Migrant buses: Venezuelans in Chicago saw signs of humanitarian crisis months before political flap

Rafael Briceño Colmenares arrived in the Chicago area in January from Venezuela. He faces a steep legal battle as he tries to seek asylum in the U.S. And his three children, wife and family remain in Venezuela.

Rich Hein/Sun-Times

When Rafael Briceño Colmenares arrived in Chicago on a frigid night last January, all he had was a phone number for a woman he had never met.

In his native Venezuela, Colmenares worked as a security guard for the government and later taught music at a college. At one point, he had two homes for his three children and wife.

But by 2018, he had exhausted his savings because of inflation and saw food scarcity worsen. He said he had no choice but to flee in an attempt to help feed his family.

“I can’t imagine not being able to provide food for my children tomorrow,” he said in an interview conducted in Spanish about the long journey that eventually led him to Chicago. “… Many people have died because they didn’t have anything to eat.”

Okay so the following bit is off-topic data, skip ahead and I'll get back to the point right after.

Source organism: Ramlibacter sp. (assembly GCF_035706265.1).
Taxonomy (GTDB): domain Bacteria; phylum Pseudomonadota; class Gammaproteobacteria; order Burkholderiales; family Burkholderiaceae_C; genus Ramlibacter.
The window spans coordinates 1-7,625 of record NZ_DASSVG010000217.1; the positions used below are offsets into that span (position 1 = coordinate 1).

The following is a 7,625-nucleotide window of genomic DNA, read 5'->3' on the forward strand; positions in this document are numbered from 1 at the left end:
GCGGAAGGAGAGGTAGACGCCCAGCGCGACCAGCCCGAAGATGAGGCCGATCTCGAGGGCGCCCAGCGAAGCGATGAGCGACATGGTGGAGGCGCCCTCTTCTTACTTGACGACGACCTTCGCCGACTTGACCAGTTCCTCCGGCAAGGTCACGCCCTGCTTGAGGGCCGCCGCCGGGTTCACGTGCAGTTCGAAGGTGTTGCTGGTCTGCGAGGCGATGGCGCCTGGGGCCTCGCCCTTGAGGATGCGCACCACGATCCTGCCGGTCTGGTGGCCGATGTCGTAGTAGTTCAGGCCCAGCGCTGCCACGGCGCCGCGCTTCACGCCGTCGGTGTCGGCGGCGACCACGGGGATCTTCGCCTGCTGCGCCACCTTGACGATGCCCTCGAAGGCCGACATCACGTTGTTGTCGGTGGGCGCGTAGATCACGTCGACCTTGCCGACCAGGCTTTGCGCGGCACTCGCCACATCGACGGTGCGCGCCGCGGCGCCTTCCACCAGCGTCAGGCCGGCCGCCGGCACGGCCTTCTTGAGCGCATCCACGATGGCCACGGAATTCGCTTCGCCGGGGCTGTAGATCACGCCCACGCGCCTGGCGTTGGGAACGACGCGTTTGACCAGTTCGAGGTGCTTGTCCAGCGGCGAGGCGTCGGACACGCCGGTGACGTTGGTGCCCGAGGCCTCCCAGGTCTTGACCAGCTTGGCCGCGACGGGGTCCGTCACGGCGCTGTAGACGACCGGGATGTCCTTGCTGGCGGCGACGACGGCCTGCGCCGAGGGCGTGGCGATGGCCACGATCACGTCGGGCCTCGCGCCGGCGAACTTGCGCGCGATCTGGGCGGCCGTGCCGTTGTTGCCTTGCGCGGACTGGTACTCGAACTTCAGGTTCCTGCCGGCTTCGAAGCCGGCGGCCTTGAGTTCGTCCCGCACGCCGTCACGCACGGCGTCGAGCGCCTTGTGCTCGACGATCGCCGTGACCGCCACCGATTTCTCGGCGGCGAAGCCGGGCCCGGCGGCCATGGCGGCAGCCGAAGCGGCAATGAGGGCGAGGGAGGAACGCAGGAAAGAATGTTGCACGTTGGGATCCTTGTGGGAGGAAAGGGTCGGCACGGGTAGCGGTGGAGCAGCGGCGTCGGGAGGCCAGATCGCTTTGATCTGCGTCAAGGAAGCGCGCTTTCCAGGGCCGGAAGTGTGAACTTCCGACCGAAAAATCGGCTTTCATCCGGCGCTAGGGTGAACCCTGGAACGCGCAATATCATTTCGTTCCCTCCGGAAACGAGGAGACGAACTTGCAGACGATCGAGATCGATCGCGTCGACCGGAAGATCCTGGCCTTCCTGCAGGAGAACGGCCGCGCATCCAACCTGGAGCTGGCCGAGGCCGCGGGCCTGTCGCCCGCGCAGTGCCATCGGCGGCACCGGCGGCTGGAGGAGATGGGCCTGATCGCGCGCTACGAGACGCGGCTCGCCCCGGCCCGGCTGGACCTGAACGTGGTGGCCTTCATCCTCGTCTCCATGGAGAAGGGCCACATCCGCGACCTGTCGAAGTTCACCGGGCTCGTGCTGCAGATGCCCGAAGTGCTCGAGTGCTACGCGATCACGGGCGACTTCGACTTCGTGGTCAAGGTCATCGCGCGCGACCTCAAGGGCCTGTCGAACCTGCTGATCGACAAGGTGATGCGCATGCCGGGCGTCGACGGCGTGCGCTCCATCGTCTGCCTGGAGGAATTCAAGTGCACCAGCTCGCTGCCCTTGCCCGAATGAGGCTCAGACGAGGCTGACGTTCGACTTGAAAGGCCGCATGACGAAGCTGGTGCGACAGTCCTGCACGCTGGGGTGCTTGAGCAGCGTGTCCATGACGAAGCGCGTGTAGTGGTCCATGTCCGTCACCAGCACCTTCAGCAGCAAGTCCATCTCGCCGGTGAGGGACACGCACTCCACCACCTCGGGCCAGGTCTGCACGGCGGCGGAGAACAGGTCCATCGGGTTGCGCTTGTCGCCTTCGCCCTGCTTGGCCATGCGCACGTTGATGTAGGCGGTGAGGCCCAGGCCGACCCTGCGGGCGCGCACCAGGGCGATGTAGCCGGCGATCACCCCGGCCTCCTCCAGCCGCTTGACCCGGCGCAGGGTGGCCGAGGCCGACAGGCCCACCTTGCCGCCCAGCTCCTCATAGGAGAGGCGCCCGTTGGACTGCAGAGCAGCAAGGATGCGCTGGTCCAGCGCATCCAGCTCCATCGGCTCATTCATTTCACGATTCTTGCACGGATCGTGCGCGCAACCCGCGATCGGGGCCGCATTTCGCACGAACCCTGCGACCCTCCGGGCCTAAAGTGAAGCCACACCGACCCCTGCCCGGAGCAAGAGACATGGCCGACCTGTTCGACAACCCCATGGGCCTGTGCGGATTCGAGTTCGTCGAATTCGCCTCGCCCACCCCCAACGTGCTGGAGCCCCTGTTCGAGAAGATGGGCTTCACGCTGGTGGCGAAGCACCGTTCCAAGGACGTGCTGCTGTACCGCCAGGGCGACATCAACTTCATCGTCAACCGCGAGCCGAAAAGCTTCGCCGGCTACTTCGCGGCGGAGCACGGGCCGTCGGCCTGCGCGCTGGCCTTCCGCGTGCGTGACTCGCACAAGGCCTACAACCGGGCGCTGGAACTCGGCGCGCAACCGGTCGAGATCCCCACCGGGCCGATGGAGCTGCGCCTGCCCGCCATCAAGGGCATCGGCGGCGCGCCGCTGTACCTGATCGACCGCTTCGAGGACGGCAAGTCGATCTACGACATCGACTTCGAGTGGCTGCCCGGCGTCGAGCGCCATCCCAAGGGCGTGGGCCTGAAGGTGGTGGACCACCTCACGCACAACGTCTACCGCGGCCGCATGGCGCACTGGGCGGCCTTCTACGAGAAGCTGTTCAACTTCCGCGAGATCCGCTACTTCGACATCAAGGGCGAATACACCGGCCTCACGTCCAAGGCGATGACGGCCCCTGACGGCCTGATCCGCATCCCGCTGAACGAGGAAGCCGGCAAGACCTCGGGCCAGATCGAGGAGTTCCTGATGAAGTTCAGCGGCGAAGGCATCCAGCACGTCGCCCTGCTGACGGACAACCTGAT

In recent weeks, the state says nearly 900 immigrants — the majority from Venezuela — have been sent to Chicago via buses chartered by Texas authorities.

While they found themselves caught in the middle of a political battle between Republicans in southern states and Democratic leaders elsewhere, thousands of Venezuelans like Colmenares were already fleeing their homeland months before the buses started to arrive here.

Ana Gil Garcia, a longtime leader in Chicago’s Venezuelan community, calls the current situation that has led so many people to leave South America for the U.S. a “crisis” that no one here planned for.

“I’ve been receiving phone calls since January, in the middle of the night, and that was when I realized that something was really going on,” said Garcia. One of those calls was from Colmenares.

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Source:: Chicago Sun Times


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